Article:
Make certain to use the ERC function early, and use it often! Failing to resolve ERC errors before creating a PCB can make life very unpleasant; to the point of spending many, many hours trying to lay out a board and then finally having to discard the whole mess. (Ask me how I know this. :rolleyes:) ERC warnings may or may not cause you grief later; you need to evaluate them on a case-by-case basis.

    For example, you're using an Arduino uC. If the part is already in a library, it might be using Vdd and Vss for the power and ground pins instead of +V and GND or VCC and GND. If you connect a +5V symbol to a pin named as VDD, it's going to get flagged.
    If you connect a +5V symbol to a VDD symbol, you will have problems; the differently-named symbols connected to the same wire may leave things disconnected.
     
  10. Jassper

    Thread Starter Active Member

    Sep 24, 2008
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    Thanks, just to note - That schematic was just a copy-paste into CoralDraw and the black text was added then, I just erased everything that wasn't relavent to my question, In hind sight I should have mentioned that.

    I only use Eagle for the Schematic, I use Pad2Pad for the board.
     
  11. ErnieM

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    Apr 24, 2011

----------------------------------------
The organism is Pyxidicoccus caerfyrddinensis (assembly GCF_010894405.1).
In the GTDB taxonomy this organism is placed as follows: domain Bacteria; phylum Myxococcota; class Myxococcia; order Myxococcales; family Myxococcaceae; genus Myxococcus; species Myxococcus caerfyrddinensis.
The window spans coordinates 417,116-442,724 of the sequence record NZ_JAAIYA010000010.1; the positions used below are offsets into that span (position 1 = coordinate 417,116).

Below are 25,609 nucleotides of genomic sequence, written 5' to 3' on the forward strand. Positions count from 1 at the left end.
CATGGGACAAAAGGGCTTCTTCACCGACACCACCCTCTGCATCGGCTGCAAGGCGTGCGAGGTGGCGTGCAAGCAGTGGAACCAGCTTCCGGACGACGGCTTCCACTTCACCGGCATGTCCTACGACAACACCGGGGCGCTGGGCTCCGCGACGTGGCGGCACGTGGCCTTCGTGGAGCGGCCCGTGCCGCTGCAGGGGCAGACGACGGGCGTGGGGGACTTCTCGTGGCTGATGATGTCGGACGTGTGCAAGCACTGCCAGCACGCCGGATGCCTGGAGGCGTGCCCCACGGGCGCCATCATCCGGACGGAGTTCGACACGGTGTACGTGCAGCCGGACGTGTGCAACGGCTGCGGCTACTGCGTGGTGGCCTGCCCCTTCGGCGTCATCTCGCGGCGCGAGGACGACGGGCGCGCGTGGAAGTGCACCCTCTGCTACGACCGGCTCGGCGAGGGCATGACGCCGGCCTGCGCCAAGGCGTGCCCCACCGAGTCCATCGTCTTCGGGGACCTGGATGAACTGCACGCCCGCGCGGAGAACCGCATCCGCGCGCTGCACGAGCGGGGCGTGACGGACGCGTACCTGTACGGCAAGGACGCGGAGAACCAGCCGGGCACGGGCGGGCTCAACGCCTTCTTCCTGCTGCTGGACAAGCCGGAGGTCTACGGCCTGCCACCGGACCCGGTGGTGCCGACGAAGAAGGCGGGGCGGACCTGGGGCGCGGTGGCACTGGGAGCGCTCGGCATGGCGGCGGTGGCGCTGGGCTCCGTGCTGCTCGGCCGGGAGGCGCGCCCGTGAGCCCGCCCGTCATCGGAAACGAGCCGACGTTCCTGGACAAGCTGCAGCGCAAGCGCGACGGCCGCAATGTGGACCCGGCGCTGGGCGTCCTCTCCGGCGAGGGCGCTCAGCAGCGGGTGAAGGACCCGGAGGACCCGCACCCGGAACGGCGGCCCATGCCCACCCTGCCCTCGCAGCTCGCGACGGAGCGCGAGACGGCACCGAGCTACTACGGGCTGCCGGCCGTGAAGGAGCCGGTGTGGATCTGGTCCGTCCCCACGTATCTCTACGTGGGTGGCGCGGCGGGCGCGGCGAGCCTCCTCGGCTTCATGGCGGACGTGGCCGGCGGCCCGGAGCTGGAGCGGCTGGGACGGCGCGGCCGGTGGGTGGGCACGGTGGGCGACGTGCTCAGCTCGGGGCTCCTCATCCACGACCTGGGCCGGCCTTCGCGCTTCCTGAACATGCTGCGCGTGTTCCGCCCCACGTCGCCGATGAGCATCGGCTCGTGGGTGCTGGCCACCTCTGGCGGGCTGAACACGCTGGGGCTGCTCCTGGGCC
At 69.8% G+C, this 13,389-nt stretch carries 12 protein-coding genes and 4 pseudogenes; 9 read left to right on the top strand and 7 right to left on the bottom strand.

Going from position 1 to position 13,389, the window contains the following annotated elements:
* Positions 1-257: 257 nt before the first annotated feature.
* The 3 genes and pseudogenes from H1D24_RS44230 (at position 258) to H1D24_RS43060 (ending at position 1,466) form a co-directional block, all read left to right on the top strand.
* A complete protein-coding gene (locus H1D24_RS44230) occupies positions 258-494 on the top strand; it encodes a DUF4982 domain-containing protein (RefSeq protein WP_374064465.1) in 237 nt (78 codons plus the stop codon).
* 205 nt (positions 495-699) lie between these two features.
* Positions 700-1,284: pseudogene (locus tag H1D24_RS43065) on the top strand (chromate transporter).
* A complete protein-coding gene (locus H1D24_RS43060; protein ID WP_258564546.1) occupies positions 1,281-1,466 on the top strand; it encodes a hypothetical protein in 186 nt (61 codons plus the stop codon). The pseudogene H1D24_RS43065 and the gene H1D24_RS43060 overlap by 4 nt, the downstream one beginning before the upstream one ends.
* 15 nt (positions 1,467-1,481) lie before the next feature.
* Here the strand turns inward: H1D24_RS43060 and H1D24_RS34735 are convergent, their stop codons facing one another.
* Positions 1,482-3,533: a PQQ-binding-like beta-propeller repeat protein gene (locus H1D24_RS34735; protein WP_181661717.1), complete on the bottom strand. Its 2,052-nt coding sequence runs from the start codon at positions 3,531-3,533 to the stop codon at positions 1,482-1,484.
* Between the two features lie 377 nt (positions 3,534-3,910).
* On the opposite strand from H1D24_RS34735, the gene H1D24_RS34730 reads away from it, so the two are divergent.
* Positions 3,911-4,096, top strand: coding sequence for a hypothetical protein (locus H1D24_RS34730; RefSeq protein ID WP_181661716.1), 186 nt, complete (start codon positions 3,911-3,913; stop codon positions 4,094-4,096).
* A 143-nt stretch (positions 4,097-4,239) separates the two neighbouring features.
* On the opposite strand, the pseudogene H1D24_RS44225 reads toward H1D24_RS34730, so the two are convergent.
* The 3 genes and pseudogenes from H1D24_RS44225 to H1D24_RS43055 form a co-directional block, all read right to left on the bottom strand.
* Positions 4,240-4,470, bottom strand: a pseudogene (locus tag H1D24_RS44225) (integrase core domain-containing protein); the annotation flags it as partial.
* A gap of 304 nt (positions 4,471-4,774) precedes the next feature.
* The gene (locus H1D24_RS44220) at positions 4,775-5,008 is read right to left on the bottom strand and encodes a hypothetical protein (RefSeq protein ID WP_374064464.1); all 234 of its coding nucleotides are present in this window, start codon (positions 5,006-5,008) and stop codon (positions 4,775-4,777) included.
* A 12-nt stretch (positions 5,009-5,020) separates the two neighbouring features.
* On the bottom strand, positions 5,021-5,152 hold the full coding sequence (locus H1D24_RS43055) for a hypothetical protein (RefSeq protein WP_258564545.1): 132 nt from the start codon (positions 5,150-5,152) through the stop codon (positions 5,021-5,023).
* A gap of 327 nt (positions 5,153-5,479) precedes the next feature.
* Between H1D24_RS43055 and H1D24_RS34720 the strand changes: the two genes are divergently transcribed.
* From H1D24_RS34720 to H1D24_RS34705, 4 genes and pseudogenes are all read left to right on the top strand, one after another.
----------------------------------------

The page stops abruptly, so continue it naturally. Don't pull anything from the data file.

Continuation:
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    At the time you mention (the turn off) the voltage is actually greater then the 7V, as the solenoid (which is a coil or inductor) is dumping it's current thru D4 back to the power rail (you know this, others may not). So until the coil current goes to zero the drain of the FET is a diode drop above 12V.

    You can actually calculate how long this current takes to go to zero from V = L dI/dt (and solving for dt) where the V is the diode drop, L is the coil inductance (rarely specified but can be measured) and dI is the coil current just before switching it off.

    However, as long as the FET is off there is a steady state -7V on the diode: the coil is still a conductor and is feeding the 12V to the drain.